Spokane Journal of Business

Parting Thoughts with Spokane Media Federal Credit Union’s Debie Keesee


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After 26 years as the CEO of Spokane Media Federal Credit Union, Debie Keesee will step down from her post, effective Friday, April 14.

Keesee launched her career in the credit union industry in 1978 when she was 19 years old. She attended Eastern Washington University and is a graduate of Claremont College’s Credit Union National Association Management School, in Pomona, California. Keesee’s family settled in Spokane when she was 9 years old after living in England, Florida, Massachusetts, and Puerto Rico.

Spokane Media Federal Credit Union has $17 million in total assets and serves 1,100 members. Founded in 1938 by employees of the Inland Empire Paper Co. mill, the credit union has since expanded its membership to include radio, television, and newspaper employees.

The Journal recently sat down with Keesee to discuss her career in credit unions, her advocacy work at the state capitol, and her retirement plans.

What drew you to work in credit unions?

I got a car loan at a credit union when I was 19 years old. My father had opened an account for me at Fairchild Federal Credit Union, now Global Credit Union, when I was a kid. I looked around and said, ‘I don’t know what I want to do, but I think I want to work at a credit union.’ It looked like a great place to work. Part of it was the way they treated us.

Once I started working at a credit union and saw all the things we do, and all the things we do for our members, and all the connections we make, and people we help, I loved it. That is the kind of stuff that can fill up your cup. It’s rewarding, and you can say you did good work today and then go home.

It turns out my grandfather on my mother’s side started a credit union in Florida back in the 1940s. I didn’t know that connection until after I went to work. During the Depression, there were a lot of credit unions, because people couldn’t borrow money from anywhere, or get loans. Credit unions became something where they could help the common man. My grandpa was a principal in West Palm Beach, Florida, and helped start a school credit union. He had a shoebox in his office where people went to deposit money into their accounts.

What are some accomplishments you are most proud of?

I’m very proud of the Women’s Leadership Alliance that I helped establish. I’ve also served on national boards and state boards. I helped create a credit union service organization that does data processing for credit union clients in 10 states. Our credit union was one of the first to start that CUSO. I also worked to increase the National Credit Union Administration definition of small credit unions.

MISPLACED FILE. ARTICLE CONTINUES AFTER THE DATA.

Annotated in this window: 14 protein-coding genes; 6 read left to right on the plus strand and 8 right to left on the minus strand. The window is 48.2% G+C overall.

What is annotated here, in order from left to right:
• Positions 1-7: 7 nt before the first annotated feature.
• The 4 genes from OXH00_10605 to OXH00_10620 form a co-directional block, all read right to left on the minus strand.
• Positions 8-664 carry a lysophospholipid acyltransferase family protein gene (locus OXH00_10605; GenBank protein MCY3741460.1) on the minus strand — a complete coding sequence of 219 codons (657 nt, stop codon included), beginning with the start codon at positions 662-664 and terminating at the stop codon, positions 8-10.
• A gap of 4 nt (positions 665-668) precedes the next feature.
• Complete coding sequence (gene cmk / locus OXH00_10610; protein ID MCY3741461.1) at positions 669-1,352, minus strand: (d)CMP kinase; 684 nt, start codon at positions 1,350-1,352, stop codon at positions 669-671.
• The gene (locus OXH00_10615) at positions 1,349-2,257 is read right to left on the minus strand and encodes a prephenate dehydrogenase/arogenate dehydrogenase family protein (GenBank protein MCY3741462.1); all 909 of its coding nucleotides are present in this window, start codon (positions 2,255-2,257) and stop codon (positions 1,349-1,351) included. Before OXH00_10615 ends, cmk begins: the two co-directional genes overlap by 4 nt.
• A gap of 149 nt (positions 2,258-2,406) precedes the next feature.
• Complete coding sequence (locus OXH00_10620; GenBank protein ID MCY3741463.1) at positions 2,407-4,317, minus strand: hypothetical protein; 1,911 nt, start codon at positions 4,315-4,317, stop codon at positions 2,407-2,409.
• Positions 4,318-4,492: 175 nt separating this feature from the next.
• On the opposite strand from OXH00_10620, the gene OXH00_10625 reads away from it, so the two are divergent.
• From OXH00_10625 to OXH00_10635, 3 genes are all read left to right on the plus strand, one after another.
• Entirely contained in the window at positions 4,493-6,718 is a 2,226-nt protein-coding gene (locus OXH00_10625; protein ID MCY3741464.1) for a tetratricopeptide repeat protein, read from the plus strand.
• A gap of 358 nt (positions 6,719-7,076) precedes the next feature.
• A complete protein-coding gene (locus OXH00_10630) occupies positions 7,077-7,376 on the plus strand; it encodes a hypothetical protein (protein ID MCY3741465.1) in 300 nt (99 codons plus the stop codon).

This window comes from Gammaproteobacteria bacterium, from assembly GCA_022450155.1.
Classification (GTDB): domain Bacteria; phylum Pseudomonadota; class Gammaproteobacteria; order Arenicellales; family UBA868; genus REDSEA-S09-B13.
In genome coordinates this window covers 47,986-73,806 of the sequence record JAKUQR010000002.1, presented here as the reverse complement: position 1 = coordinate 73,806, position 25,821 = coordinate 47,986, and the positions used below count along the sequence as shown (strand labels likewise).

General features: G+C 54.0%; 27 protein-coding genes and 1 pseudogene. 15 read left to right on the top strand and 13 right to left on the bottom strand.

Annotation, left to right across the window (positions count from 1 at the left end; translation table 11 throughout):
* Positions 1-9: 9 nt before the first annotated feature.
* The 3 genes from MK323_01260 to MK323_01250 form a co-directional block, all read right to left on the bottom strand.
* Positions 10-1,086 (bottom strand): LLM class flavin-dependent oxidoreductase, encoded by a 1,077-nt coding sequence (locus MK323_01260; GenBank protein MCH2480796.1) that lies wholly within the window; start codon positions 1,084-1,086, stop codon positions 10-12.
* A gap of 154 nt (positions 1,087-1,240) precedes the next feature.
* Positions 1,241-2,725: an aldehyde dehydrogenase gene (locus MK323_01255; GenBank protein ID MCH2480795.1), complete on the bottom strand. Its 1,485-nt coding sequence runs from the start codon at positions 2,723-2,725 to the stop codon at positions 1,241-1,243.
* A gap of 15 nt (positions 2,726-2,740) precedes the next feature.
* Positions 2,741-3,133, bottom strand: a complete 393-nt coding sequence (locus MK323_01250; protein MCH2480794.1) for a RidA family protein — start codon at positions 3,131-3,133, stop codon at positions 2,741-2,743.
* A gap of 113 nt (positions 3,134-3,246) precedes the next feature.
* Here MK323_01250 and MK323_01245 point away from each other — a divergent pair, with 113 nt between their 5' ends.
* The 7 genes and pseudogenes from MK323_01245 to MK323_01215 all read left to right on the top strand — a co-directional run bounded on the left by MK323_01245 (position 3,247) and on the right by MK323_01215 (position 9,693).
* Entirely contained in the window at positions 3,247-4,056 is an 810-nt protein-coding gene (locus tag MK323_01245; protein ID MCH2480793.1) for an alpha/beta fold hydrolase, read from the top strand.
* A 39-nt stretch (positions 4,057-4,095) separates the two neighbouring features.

During my career, I’ve noticed how important advocacy is. Politically, I’ve visited with state legislatures, and legislative bodies at the national level to advocate on behalf of all credit unions, because … you have to fight to have a good environment. Our state has one of the best credit union charters for doing business. I’ve really enjoyed that, and think I’ve made a difference in some of the stuff I did.

How did you help change the definition of small credit unions?

I was chairman of a small committee for the Credit Union National Association. We had meetings regularly with the board of NCUA, and one of the things we worked on was to move the definition of what is considered a small credit union from a regulatory standpoint to a larger amount, which stands at $100 million in total assets. If you are under $100 million, you still have regulation, but it won’t be as tough or restrictive. My liquidity policy would be a 10-page policy as opposed to (a larger credit union) defined as over $100 million, which would have more steps. It allows us to have some regulatory freedom. We still have to follow the rules, but the rules recognize the (lower) risk we have to the fund as a smaller institution.

What have been the big challenges in your career?

I think one of the biggest obstacles is that I lead a small credit union, and having someone respect the fact that I know as much about our industry as someone who is from a $10 billion institution is challenging at times. I am a pretty strong female, so I’ve never had issues with gender, but by the same token, I’ve had people not respect me because my institution is small.

What are your plans for retirement?

I’m looking forward to spending more time with my husband and grandkids. I think I will take the relationships that I’ve built being a credit union advocate and use those same relationships to be an advocate for amyotrophic lateral sclerosis—Lou Gehrig’s disease. Whatever I can do to help the folks who are battling with that diagnosis.

Cathy McMorris Rodgers asked me what my plans were. I told her I’ll be back, but with a different hat.

This interview has been edited for length and clarity.

Karina Elias
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Reporter Karina Elias covers the banking and finance industry. A California native, she attended the University of California at Santa Barbara. Karina loves salsa dancing, traveling, baking, cuddling with her dog, and writing creative fiction and non-fiction.  

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